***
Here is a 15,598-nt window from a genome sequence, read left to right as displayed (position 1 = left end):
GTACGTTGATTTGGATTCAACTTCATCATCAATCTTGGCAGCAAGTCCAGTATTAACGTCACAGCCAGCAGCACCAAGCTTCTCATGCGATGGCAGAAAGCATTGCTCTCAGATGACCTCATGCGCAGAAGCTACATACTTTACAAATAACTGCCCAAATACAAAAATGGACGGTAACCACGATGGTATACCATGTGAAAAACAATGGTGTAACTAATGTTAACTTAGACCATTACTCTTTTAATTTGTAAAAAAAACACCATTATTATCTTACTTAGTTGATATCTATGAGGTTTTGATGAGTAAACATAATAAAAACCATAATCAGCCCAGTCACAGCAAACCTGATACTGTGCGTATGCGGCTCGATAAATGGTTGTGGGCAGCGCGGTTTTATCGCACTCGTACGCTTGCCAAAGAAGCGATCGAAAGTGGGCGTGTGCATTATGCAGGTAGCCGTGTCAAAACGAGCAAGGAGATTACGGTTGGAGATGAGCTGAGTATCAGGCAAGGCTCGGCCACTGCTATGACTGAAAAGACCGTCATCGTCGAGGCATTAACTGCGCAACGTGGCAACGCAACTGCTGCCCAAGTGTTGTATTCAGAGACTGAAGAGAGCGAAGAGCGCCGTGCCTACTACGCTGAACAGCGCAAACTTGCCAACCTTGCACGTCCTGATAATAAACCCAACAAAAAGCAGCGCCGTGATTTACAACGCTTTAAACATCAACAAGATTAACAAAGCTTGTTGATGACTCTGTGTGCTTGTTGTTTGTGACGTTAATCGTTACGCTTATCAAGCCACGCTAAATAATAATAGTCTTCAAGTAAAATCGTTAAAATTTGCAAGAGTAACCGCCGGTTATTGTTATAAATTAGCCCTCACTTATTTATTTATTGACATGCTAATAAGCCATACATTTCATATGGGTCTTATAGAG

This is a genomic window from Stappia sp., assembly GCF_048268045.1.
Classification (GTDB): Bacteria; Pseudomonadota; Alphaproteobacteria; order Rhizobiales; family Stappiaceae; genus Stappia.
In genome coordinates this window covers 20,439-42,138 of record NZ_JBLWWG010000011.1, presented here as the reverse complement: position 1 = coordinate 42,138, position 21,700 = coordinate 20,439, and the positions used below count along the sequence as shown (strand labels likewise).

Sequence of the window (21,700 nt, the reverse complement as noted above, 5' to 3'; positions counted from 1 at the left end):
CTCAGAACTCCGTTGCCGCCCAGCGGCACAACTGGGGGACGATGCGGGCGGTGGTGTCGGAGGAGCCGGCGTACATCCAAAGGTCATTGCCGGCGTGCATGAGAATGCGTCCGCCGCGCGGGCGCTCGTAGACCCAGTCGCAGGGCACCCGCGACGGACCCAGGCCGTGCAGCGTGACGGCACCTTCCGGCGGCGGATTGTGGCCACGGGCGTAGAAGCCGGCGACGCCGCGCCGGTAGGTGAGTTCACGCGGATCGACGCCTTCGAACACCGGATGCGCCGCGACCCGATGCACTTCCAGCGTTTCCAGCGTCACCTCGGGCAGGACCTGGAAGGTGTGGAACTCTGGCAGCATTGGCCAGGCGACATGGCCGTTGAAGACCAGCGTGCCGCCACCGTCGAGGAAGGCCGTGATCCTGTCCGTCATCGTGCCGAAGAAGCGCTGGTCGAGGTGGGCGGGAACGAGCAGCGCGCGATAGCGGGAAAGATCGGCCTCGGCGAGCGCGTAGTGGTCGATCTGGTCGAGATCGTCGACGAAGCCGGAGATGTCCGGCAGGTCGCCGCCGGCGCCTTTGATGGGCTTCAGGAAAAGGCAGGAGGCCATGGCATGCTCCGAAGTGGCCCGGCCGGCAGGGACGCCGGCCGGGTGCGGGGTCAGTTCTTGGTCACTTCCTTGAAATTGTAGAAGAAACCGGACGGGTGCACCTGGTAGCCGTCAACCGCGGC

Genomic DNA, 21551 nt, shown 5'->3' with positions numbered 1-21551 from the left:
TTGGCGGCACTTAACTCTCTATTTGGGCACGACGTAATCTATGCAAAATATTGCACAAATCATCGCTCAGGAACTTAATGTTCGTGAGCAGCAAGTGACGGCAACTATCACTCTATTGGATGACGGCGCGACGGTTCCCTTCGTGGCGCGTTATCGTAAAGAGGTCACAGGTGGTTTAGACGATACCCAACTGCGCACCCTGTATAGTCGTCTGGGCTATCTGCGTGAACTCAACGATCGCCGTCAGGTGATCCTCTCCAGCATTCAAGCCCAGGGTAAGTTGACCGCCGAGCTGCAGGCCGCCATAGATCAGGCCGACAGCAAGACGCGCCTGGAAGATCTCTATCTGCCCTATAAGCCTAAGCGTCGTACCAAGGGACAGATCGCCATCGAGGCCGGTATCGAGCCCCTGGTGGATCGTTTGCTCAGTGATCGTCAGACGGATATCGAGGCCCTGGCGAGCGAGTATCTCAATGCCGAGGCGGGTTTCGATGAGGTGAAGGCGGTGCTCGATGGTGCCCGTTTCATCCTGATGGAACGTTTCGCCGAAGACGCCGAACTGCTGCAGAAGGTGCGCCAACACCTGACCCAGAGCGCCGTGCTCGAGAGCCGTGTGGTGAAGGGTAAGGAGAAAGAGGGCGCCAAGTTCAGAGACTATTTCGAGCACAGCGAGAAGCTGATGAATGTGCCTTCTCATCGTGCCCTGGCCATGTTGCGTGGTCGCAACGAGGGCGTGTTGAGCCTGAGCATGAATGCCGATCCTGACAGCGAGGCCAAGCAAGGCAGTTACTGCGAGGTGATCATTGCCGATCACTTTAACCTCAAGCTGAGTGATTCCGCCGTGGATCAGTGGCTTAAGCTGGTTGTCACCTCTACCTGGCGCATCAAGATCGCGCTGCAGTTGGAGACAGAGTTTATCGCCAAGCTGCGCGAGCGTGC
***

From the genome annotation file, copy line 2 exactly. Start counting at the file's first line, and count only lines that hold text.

GTACGTTGATTTGGATTCAACTTCATCATCAATCTTGGCAGCAAGTCCAGTATTAACGTCACAGCCAGCAGCACCAAGCTTCTCATGCGATGGCAGAAAGCATTGCTCTCAGATGACCTCATGCGCAGAAGCTACATACTTTACAAATAACTGCCCAAATACAAAAATGGACGGTAACCACGATGGTATACCATGTGAAAAACAATGGTGTAACTAATGTTAACTTAGACCATTACTCTTTTAATTTGTAAAAAAAACACCATTATTATCTTACTTAGTTGATATCTATGAGGTTTTGATGAGTAAACATAATAAAAACCATAATCAGCCCAGTCACAGCAAACCTGATACTGTGCGTATGCGGCTCGATAAATGGTTGTGGGCAGCGCGGTTTTATCGCACTCGTACGCTTGCCAAAGAAGCGATCGAAAGTGGGCGTGTGCATTATGCAGGTAGCCGTGTCAAAACGAGCAAGGAGATTACGGTTGGAGATGAGCTGAGTATCAGGCAAGGCTCGGCCACTGCTATGACTGAAAAGACCGTCATCGTCGAGGCATTAACTGCGCAACGTGGCAACGCAACTGCTGCCCAAGTGTTGTATTCAGAGACTGAAGAGAGCGAAGAGCGCCGTGCCTACTACGCTGAACAGCGCAAACTTGCCAACCTTGCACGTCCTGATAATAAACCCAACAAAAAGCAGCGCCGTGATTTACAACGCTTTAAACATCAACAAGATTAACAAAGCTTGTTGATGACTCTGTGTGCTTGTTGTTTGTGACGTTAATCGTTACGCTTATCAAGCCACGCTAAATAATAATAGTCTTCAAGTAAAATCGTTAAAATTTGCAAGAGTAACCGCCGGTTATTGTTATAAATTAGCCCTCACTTATTTATTTATTGACATGCTAATAAGCCATACATTTCATATGGGTCTTATAGAG